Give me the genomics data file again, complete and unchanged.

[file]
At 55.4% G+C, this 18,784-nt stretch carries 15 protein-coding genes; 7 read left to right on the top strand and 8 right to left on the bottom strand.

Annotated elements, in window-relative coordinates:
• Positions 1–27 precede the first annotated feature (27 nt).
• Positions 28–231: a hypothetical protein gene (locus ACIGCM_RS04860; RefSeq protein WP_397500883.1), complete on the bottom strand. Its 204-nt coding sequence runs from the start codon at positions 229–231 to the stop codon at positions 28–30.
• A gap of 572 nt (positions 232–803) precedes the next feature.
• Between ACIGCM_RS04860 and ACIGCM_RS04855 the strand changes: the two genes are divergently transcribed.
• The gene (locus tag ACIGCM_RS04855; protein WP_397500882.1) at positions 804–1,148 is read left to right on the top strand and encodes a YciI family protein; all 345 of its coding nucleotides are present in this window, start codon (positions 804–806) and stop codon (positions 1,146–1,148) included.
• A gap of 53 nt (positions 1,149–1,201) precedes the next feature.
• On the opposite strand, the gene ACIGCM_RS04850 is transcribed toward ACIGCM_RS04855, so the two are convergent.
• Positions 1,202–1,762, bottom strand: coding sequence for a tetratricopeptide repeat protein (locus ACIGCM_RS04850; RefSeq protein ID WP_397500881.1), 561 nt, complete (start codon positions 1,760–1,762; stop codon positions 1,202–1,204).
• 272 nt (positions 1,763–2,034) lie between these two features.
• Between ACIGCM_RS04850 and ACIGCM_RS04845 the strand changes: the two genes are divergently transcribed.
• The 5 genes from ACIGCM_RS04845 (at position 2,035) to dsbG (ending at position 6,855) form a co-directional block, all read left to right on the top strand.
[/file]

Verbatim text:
At 55.4% G+C, this 18,784-nt stretch carries 15 protein-coding genes; 7 read left to right on the top strand and 8 right to left on the bottom strand.

Annotated elements, in window-relative coordinates:
• Positions 1–27 precede the first annotated feature (27 nt).
• Positions 28–231: a hypothetical protein gene (locus ACIGCM_RS04860; RefSeq protein WP_397500883.1), complete on the bottom strand. Its 204-nt coding sequence runs from the start codon at positions 229–231 to the stop codon at positions 28–30.
• A gap of 572 nt (positions 232–803) precedes the next feature.
• Between ACIGCM_RS04860 and ACIGCM_RS04855 the strand changes: the two genes are divergently transcribed.
• The gene (locus tag ACIGCM_RS04855; protein WP_397500882.1) at positions 804–1,148 is read left to right on the top strand and encodes a YciI family protein; all 345 of its coding nucleotides are present in this window, start codon (positions 804–806) and stop codon (positions 1,146–1,148) included.
• A gap of 53 nt (positions 1,149–1,201) precedes the next feature.
• On the opposite strand, the gene ACIGCM_RS04850 is transcribed toward ACIGCM_RS04855, so the two are convergent.
• Positions 1,202–1,762, bottom strand: coding sequence for a tetratricopeptide repeat protein (locus ACIGCM_RS04850; RefSeq protein ID WP_397500881.1), 561 nt, complete (start codon positions 1,760–1,762; stop codon positions 1,202–1,204).
• 272 nt (positions 1,763–2,034) lie between these two features.
• Between ACIGCM_RS04850 and ACIGCM_RS04845 the strand changes: the two genes are divergently transcribed.
• The 5 genes from ACIGCM_RS04845 (at position 2,035) to dsbG (ending at position 6,855) form a co-directional block, all read left to right on the top strand.